I’ll be honest with you: I’m not a big fan of looking at what my competitors are doing. At least, not so I can do it too. If you’re constantly checking out what the competition is up to so you can mimic them, you never create anything unique. You’ll be just another me-too company.
But you do need to know what they’re up to. Therein lies the paradox — to be unique and position yourself differently, you need to first understand how your competition is positioning themselves.
In this post, we’ll talk about how to analyze your competitors to identify their strengths and weaknesses, so you can carve out a unique direction for your own content marketing — and ask yourself all the important content strategy questions. No copycats allowed.
1. Analyze their product strategy
Before you look at anything else, you need to first understand your competitor’s products and target market.
A common mistake many companies make is assuming another company is competing for their audience. Just because they’re in the same market does not mean they are trying to attract the same customers.
I learned this the hard way.
I was creating the content strategy at my previous company in the ecommerce industry, with a product that enabled people to create online stores. We assumed that the prominent companies in our industry were competitors simply because we had similar products.
Our mistake was assuming that we were going after the same customers. We created a content strategy by analyzing what they did and trying to beat them at their game. They went after new, nontechnical and solo entrepreneurs.
What we should have done, and eventually did, was focus on our strengths and differences. We realized that our product was meant for more technical people — the developers and designers who support ecommerce entrepreneurs.
By focusing our content more on this audience, we quit playing on someone else’s battlefield and created our own ground.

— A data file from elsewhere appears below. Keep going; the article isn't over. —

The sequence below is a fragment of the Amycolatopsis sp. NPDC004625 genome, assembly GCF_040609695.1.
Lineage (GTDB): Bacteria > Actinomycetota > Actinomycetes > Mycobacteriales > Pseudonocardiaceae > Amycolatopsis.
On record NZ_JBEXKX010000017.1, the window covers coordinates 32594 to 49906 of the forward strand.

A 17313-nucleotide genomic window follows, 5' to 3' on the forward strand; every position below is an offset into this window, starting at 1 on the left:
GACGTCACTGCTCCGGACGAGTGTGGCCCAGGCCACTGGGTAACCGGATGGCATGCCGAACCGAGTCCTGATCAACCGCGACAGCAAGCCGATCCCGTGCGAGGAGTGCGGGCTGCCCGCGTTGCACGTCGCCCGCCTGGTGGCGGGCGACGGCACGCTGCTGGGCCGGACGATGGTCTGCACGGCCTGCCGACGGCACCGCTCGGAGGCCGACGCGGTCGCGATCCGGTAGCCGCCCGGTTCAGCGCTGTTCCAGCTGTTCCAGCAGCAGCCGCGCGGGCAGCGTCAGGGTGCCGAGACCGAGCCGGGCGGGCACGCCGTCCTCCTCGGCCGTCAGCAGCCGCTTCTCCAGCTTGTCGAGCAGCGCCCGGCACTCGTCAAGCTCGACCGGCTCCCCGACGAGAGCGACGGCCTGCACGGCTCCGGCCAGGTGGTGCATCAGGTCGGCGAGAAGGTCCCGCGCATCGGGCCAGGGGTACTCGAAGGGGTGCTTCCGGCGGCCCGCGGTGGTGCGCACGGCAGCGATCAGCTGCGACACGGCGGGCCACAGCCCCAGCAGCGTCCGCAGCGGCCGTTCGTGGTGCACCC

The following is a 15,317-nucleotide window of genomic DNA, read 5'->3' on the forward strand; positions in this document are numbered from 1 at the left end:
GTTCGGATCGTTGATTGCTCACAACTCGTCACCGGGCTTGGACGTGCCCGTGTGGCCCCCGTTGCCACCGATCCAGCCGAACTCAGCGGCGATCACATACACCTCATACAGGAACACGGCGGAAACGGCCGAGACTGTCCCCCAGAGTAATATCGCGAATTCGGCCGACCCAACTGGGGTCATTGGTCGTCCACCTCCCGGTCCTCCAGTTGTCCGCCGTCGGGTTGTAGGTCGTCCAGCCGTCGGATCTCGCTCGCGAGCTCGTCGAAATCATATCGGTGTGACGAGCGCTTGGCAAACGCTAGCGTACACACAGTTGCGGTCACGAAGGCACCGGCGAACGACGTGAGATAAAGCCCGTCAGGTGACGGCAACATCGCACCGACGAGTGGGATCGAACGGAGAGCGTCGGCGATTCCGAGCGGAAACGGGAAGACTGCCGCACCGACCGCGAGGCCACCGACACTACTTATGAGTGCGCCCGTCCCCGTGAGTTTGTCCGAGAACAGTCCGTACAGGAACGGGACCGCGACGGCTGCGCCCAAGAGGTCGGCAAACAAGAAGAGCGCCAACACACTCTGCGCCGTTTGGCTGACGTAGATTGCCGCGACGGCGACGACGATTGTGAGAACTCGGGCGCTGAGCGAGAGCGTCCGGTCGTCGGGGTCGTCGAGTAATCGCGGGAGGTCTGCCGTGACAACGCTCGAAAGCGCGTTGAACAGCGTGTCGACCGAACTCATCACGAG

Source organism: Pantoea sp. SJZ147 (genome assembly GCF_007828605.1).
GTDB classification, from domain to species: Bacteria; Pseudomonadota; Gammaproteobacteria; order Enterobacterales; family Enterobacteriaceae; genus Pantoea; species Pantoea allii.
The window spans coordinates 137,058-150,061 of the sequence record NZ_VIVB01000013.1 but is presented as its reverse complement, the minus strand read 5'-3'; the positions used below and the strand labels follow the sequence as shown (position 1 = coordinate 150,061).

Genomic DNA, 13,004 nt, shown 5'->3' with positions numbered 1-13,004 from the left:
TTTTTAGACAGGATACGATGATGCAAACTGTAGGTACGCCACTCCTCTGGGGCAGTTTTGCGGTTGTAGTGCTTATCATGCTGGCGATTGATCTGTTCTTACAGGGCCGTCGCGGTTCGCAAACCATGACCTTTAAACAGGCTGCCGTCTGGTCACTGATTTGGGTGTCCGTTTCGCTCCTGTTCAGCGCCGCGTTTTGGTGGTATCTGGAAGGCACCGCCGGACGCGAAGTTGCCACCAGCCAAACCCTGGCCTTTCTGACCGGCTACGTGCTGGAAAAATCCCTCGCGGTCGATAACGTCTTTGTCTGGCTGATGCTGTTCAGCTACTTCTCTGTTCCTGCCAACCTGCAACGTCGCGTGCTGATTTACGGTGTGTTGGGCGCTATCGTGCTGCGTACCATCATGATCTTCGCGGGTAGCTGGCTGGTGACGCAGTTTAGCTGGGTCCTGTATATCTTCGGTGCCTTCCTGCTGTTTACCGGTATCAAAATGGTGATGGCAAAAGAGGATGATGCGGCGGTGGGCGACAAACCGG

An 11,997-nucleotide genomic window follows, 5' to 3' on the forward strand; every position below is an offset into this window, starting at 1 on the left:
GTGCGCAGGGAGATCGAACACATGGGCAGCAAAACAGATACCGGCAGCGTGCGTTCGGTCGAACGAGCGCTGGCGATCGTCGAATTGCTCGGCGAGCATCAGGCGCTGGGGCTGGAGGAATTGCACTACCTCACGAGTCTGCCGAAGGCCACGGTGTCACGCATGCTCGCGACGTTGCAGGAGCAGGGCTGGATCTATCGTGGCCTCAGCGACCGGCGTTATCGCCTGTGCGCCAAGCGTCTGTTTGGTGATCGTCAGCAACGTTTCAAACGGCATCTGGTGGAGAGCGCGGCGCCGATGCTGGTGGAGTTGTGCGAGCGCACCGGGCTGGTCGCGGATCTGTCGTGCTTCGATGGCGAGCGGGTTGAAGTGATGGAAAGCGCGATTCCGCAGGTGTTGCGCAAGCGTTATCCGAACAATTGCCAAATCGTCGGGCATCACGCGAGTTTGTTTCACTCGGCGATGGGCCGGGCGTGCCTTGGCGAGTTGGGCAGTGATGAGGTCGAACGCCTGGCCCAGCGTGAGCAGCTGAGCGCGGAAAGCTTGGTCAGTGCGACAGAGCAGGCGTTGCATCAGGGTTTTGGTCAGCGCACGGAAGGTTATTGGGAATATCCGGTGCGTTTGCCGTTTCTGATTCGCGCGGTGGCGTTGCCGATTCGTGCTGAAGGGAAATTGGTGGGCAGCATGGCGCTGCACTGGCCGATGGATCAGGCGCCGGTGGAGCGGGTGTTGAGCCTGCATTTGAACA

The best way to analyze a competitor’s product is to actually use it. Buy it from them if you have to and go over their features. Look through their community forums to see what people are complaining about. You can also look at review sites that do product comparisons.
2. Analyze their content strategy
Once you have identified who your real competitors are, look at their content strategy. You know they’re targeting the same audience as you, but you want to understand how they are targeting them.
Your competitors probably address a small range of topics in their content. Usually, these topics are based on their strengths, the things their product does best.
There are two ways to combat this.
The first: Attack their weaknesses by creating content that addresses the topics they aren’t. Attract the audiences they’re missing out on.
The second: Go after their strengths. Do this only if your product can beat them at those strengths. If you can’t, then downplay their strengths in your content and focus on yours.
Your competitors’ content diversity might vary, too. Some might focus solely on blog content, while others have big YouTube channels, podcasts or webinars.